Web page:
For most first- and second-year medical students, residency is only in their imagination, and it is not truly until the third and fourth years that it becomes something they can imagine very well. It is the mystical land of having ‘made it’: getting through medical school, having the title MD or DO finally applied to you and being thrown head first into the clinical world. Most medical students seem to think of residency with trepidation and cautious excitement. All that we know about it is what we are told by doctors who did it and older medical students who are about to do it, or what we see residents doing on the wards; rarely do they have much time to sit and talk about what it is like. This is unsurprising, given the little that we do know about residency: it is busy, busy, busy. Time is scarce; residents have little family time, are always on call, are often overwhelmed with the amount of work they have to manage. One of the stereotypes, which are variably accurate, is that residents are underpaid, overworked and often miserable.
These stereotypes and more are addressed by Michael Collins in his excellent memoir Hot Lights, Cold Steel. The book recounts his journey through an orthopedic surgery residency at the Mayo Clinic, a journey which is interesting in itself, but made more interesting by Collins’ energetic and thoughtful voice. In keeping with a good memoir, Collins tells of his own journey, but frames it in a larger context and offers his commentary on many subjects, from which nearly anyone could benefit. It is especially useful for medical students, however, in that it offers incredible insight into what residency is like. After all, one of the main goals of medical school (some would argue the main goal) is to get students ready for residency; residency, in turn, gets the new doctors ready to be independent, practicing physicians. For this reason, Hot Lights, Cold Steel is a great read for medical students, as it offers an honest perspective on residency told by a fresh and friendly voice.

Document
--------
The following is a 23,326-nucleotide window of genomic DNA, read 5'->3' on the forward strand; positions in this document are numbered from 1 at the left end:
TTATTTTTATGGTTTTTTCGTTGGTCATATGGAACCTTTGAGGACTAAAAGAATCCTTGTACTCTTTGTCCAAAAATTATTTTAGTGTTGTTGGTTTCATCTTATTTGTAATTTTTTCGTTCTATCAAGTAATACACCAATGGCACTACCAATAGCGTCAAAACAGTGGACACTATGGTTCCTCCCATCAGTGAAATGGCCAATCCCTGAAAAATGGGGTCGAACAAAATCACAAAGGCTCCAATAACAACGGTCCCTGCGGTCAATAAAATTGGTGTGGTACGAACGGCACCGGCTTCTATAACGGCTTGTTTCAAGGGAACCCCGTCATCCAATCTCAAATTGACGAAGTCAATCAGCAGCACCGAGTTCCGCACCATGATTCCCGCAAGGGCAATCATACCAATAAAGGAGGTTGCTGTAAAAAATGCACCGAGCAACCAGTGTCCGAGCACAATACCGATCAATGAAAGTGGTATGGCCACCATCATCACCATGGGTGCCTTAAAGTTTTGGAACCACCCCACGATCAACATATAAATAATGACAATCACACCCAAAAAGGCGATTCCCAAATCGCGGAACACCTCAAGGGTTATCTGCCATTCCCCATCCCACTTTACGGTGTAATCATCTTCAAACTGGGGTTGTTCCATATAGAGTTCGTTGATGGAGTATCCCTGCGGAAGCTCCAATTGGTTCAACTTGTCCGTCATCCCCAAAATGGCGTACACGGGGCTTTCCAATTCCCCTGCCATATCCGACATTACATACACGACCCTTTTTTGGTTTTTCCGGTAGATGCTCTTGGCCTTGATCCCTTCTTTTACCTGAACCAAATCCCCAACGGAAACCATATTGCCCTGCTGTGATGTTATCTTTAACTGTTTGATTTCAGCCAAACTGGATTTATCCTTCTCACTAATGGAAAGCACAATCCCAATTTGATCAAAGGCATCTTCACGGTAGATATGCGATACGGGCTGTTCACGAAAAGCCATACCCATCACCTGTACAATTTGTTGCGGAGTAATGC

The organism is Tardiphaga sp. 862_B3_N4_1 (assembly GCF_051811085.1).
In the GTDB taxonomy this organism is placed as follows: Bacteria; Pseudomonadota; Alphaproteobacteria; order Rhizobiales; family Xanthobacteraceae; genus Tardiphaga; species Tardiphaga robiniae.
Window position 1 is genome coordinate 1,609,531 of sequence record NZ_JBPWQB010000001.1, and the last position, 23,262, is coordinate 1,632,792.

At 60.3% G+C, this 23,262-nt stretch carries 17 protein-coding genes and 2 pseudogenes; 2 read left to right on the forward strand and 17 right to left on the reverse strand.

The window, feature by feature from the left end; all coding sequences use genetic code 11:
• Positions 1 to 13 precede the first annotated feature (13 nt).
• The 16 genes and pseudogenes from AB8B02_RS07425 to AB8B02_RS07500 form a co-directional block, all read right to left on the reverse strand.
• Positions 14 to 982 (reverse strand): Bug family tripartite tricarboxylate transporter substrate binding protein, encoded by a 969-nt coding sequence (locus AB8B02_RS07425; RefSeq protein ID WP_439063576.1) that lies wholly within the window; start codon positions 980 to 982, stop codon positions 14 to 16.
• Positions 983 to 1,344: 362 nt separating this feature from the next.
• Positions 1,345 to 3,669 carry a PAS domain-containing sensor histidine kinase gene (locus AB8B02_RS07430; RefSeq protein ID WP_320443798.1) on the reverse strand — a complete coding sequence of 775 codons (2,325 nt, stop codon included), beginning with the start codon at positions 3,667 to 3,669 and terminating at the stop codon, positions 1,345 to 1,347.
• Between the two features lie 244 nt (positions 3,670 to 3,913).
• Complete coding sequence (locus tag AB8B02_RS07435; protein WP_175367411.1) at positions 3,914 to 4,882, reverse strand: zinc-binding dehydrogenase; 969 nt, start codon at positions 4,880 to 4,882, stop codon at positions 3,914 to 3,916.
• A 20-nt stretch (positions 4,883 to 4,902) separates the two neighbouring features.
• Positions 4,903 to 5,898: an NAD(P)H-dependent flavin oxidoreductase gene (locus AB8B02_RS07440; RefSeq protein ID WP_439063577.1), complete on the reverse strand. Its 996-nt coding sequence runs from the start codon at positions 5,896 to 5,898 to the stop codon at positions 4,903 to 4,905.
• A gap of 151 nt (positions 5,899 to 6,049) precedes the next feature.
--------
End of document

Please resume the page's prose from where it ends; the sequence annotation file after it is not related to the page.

Several converging factors make this book a notably good read. First, the obvious: the subject is somewhat unique, as it is not often that a writer is also a surgeon, and not often that the writer would choose to write about residency. Further, Collins is a great writer. He is witty, humorous, cogent and thoughtful, sometimes all within the same paragraph. He acknowledges his love for reading poetry, and has written poetry himself. This has clearly benefited his writing, as he seems to have a poet’s mind and eye, pointing out small details that add to his story and commenting on minor happenings as part of a larger narrative. In this regard, he is also a philosopher of sorts, as he grapples with larger questions of medicine and life in the midst of reflecting on his brief stint as a surgical resident.
Dr. Collins tells many amazing stories about his time as a resident, recounting with sharp detail how he transitioned from medical school to residency, how his expectations were both met and shattered at different times, and how he struggled through his first years. He is perhaps a little hard on himself, but is evidently seeking to be honest as he recounts his experiences: feeling inadequate, feeling out-of-place and feeling like he was always behind. This topic itself is relatable, which is why it is great that he writes about it. He offers it as encouragement to students and residents everywhere who are struggling with feeling alone and behind, and feel that they are the only ones.